Sunday, August 18, 2013


 These are NOT fiberglass bolt bins, though they ARE fiberglass. Each, except for the dark one in the center right, is the main body of a cover for a glass hatch latch, for a Saab Sonett III.  The dark one is the steel mould for these things that I built about 25 years ago. The ten bodies shown have been popped out of the mould and trimmed, at this point.
 Here is another view of the ten latch bodies [I believe in mass production, y'see...] and the steel mould. Each latch body has 8 plies of 8 ounce fiberglass cloth. The resin matrix is polyester. You know---that stinky boat resin stuff.
 You can see that I have added a flat fiberglass plate on what will be the TOP surface of each cover. I pre-drilled the holes in the plates before bonding them to the main cover bodies.  The rusty colored "thing" at the bottom is an original, factory plastic latch cover. The sun warps the plastic, makes it brittle and most of them found on Sonett III cars these days are complete junk. 
 Three further stages of assembly are shown here. On the left, the cover with plastic filler completely sanded, ready for paint. In the center, a cover in primer, wet sanded and ready for color. On the right a cover painted and ready for installation in a Sonett III.  There is a whole LOT of hand labor making these things look this good. Sand, fill, sand, fill, swear, sand, swear, fill, swear....
Another view of the last three stages. I supply new stainless steel 1/4-20 bolts and stainless washers with these completed latch covers. These critters won't warp or get brittle--they'll probably outlast the rest of the car. Pretty neat, eh?

Sunday, August 4, 2013


 This is a study in contrasts. In a vertical row on the left, parts of a British Smith's tachometer. The vertical row on the right shows the similar parts of a U.S. Stewart-Warner tachometer. Both are cable driven. The Smith's unit used what was called a "chronometric" internal mechanism to motivate the needle around the dial. The S-W unit used a common, and very simple, rotating magnet to move the needle.  The Smith's tach was built around 1950, before the Brits had discovered magnetism, I think; the S-W unit around 1960. 
 You want contrasts, here's more. The Smith's tach [left] has a brass face and cast aluminum frame. The S-W tach a thin steel face and plastic frame. But the BIG contrast is in the internal gubbins. Just look at all that "stuff" in the Smith's unit. Levers and gears and balance arms and a couple of crude camshafts, and some other items identifiable only if you live in the outskirts of Coventry, England.  The S-W uses, simply, a rotating magnet in sort of a modified half cup shape that rotates around the round "can" that is connected to the speed needle.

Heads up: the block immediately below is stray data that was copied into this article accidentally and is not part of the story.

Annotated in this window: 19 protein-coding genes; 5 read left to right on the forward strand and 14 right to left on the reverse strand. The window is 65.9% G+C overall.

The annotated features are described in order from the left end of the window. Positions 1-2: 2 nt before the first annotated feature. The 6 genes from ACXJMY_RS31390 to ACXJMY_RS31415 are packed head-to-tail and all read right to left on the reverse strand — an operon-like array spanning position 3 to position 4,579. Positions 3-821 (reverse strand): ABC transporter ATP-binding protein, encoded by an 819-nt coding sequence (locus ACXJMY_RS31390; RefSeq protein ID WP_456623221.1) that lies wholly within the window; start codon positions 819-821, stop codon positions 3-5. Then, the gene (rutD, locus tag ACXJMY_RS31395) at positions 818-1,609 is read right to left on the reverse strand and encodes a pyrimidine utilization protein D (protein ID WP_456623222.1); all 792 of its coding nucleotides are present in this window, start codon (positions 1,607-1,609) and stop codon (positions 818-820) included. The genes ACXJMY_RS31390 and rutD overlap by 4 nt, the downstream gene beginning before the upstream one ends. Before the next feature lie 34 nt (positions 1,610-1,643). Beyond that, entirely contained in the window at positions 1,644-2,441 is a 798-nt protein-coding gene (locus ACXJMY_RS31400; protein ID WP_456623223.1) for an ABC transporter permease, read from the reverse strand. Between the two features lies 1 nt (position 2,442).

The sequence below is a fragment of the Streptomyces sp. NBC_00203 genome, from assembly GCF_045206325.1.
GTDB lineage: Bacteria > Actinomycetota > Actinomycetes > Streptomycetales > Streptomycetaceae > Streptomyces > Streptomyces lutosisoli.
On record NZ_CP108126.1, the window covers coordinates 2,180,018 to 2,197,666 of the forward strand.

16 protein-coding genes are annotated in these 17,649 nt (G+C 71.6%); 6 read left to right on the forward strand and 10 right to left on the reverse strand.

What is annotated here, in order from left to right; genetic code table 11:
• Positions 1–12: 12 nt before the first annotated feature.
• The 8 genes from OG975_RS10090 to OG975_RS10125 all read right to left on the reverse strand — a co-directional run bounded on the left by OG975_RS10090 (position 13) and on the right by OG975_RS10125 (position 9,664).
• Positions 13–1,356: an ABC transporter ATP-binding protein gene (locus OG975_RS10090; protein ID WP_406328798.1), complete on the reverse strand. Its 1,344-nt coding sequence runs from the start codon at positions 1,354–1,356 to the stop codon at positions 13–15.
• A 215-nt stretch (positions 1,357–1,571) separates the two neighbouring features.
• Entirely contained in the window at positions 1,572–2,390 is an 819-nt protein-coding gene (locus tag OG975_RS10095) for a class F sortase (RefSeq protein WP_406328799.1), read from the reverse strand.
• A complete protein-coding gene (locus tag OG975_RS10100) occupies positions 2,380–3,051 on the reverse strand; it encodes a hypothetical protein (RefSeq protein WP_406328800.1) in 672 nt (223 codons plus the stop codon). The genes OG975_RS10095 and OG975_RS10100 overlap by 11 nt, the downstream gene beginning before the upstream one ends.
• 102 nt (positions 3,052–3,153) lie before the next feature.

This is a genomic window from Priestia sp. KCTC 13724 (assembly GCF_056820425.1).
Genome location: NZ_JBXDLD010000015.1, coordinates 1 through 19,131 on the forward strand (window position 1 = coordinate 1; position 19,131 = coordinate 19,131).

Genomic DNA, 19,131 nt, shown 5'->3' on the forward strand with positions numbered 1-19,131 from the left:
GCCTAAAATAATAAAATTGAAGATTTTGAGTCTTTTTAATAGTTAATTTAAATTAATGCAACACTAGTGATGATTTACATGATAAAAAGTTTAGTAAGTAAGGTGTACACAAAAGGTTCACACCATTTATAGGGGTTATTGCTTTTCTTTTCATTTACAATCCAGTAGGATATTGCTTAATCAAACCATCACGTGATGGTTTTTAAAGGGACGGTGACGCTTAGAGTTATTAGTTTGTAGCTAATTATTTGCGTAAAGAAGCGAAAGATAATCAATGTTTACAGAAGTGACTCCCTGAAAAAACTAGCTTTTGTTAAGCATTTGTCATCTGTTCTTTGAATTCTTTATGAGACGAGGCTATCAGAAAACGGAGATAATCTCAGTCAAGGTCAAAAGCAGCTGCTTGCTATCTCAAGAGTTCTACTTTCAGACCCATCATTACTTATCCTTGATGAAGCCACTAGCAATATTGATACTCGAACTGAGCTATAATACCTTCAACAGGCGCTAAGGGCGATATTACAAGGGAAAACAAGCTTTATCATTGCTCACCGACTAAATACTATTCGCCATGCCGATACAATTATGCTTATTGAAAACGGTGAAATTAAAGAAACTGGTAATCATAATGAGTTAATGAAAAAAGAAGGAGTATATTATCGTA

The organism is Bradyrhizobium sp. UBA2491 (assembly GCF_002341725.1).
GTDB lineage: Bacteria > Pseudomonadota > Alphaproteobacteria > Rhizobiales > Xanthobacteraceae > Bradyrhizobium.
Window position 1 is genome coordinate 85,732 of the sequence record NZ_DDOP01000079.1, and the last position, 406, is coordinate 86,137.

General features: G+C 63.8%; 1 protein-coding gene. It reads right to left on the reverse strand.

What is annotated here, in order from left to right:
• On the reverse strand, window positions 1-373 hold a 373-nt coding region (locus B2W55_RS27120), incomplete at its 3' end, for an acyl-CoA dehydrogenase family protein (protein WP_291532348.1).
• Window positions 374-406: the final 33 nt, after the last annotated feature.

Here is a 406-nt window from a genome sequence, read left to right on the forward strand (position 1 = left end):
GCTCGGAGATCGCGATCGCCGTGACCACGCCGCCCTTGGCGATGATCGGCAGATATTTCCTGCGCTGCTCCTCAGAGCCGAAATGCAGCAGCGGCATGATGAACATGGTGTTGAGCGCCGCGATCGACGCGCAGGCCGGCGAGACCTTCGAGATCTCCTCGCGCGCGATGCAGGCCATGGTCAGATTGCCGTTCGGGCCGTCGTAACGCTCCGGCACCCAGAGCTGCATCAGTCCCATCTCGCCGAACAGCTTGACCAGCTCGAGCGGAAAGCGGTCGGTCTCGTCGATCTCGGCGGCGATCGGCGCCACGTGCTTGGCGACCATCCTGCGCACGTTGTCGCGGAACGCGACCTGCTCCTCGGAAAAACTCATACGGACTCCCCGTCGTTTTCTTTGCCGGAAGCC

There was at least SOME justification for Smith's use of the monkey-motion mechanism. First they used the chronometric jazz in their speedometers. If you look closely at the frame of the Smith's unit you will see holes in the legs of the frame where--if this were used in a speedometer--the odometer registers would be fitted. Take out the odometer gubbins and Presto! Instant tachometer! Clever, aye, mate?
 Well....yes and no. There is this thing called complexity. Murphy's law says that the more "stuff" in a unit, the more apt the unit is to screw up.  When I received the Smith's tach, the needle would go to maybe 15 [x100] rpm and stop. It looked like it had been Arabia with Sir Lawrence [who wasn't a "Sir" then] and needed TWO baths in the ultrasonic unit with clock cleaning fluid. Then a rinse, then careful oiling with clock oil. I didn't have high hopes for the sucker.
But I put it on the test bed and started the [anti-clockwise] rotation and th' blinkin' blighter started working! Chronometric tachs sort of step up, in about 500 rpm jerks. This one settled down at 6800 rpm, steady as a Spitfire in a dive after an ME-109. When the input rpm is slowed to a stop, the chrono tach backs down in about 2500 rpm steps.
Amazing what can happen when you get 65 years of dirt, dust and sand out of all of the monkey-motion bits in one of these critters.
But I look forward to peering into the bowels of a Smith's tach after they discovered magnetism....that happened in about 1990, if memory serves me correctly....

Friday, August 2, 2013


 Believe it or not, what you see above are instruments from a 1950 VW Beetle. I received these beat-up buggers from a customer with a plea to make 'em "like new."  On the left, two speedometers, on the right a wind-up clock. In the center, two "pods", as VW folks call them, that hold the speedo and clock and then bolt into appropriately sized holes in the instrument panel.
 This is the flip side of one speedo, the clock and the pods. Note that the speedo pod also mounts the ignition switch, and switches for lights and windshield wipers. As you can see, 65 years allows pleanty of time for crud to build up on all the bits.
 Both pods are cast in bakelite, as far as I can tell. Four idiot light mounts are also cast into the pod. There was quite a bit of brass--for wire connections, etc--to be polished up, and the switches had to be disassembled and cleaned, then reassembled--in the correct order and orientation. The bits only go [correctly] together one way.
 The clock--cleaned up and ticking--in its cleaned, primed and painted pod. The shaft at the bottom combines to wind and set the time of the ol' ticker.  The new rubber seal [black in the photo] around the pod cushions the unit in the panel.
Here are the pair, ready to go to the owner. Note the switch knobs--very much 1950's style--on the speedo pod. These are to go into a completely restored Beetle, and will probably be the highlight of the interior of the wee bug. They led me a merry chase, but I'm quite pleased with the final result. Good stuff...